The US senate voted Saturday to repeal the controversial policy that prevents gays from serving openly in the military.
After 17 years, “don't ask, don't tell” is history. The US senate voted Saturday to repeal the controversial policy that prevents gays from serving openly in the military
From celebration to skepticism -- San Diego's reaction to the news ran the full spectrum.
“Uplifting. It takes that burden off my back. I don't have to worry about this anymore,” said Will Rodriquez Kennedy, who was discharged from the Marine Corps.
Gay rights activists and veterans told us they were surprised by the historic vote. It sent a message heard loud and clear, that change is coming.
“Of course I'm overjoyed, I mean, I get my life back. So many of us get our lives back, whether they want to join again or not, this is a healing process for a lot of people,” said Joseph Rocha, who was discharged from the Navy.
Some veterans told us they were caught off guard by the vote.
“I'm a little surprised. But at the same time I believe it's a sign of the times. You have to move forward. This is basically how things are going nowadays,” said Navy veteran Tom Majsterski.
Some felt that “don't ask, don't tell' was working just fine.
”I understand their desire to be more open about their lifestyle and that's fine but I think in the military, there's a greater potential to cause problems there than most work places,” said Navy veteran Brian Wauer.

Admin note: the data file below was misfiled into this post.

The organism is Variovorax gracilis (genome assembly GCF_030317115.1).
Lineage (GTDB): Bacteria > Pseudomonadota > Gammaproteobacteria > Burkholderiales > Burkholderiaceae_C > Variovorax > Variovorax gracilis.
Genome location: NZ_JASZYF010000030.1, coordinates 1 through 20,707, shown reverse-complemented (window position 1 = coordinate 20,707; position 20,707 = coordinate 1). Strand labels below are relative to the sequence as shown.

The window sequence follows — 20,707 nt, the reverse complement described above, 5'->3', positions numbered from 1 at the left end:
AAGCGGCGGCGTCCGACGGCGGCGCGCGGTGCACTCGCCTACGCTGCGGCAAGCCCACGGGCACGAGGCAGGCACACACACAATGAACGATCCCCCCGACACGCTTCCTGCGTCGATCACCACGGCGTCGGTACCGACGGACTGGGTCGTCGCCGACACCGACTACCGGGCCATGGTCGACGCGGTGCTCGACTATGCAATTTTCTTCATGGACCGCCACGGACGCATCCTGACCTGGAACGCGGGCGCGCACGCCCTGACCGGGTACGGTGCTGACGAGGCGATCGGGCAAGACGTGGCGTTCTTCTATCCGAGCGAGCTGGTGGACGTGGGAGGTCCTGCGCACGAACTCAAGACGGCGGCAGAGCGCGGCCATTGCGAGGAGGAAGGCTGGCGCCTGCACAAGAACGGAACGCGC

The change won't take immediate effect, however. The legislation says the president and his top military advisers must certify that lifting the ban won't hurt troops' fighting ability. After that, there's a 60-day waiting period for the military.
Rocha says he can to go to Iraq and Afghanistan as soon as he’s needed.
“That's the kind of calling that those of us who join the military have. I just want to be back in uniform and in whatever capacity I can best serve my fellow troops and this country,” said Rocha.
Repeal means that for the first time in U.S. history, gays will be openly accepted by the military and can acknowledge their sexual orientation without fear of being discharged.
“I want to thank the many of my colleagues in Congress for their hard work in making this a reality. But the real appreciation goes to the former service members and activists whose tireless efforts led to this historic moment. They kept the faith that America will live up to its principles of equality,” said Congresswoman Susan Davis (D) San Diego.
More than 13,500 service members have been dismissed under the 1993 law. Before that, they had been explicitly barred from military service since World War I.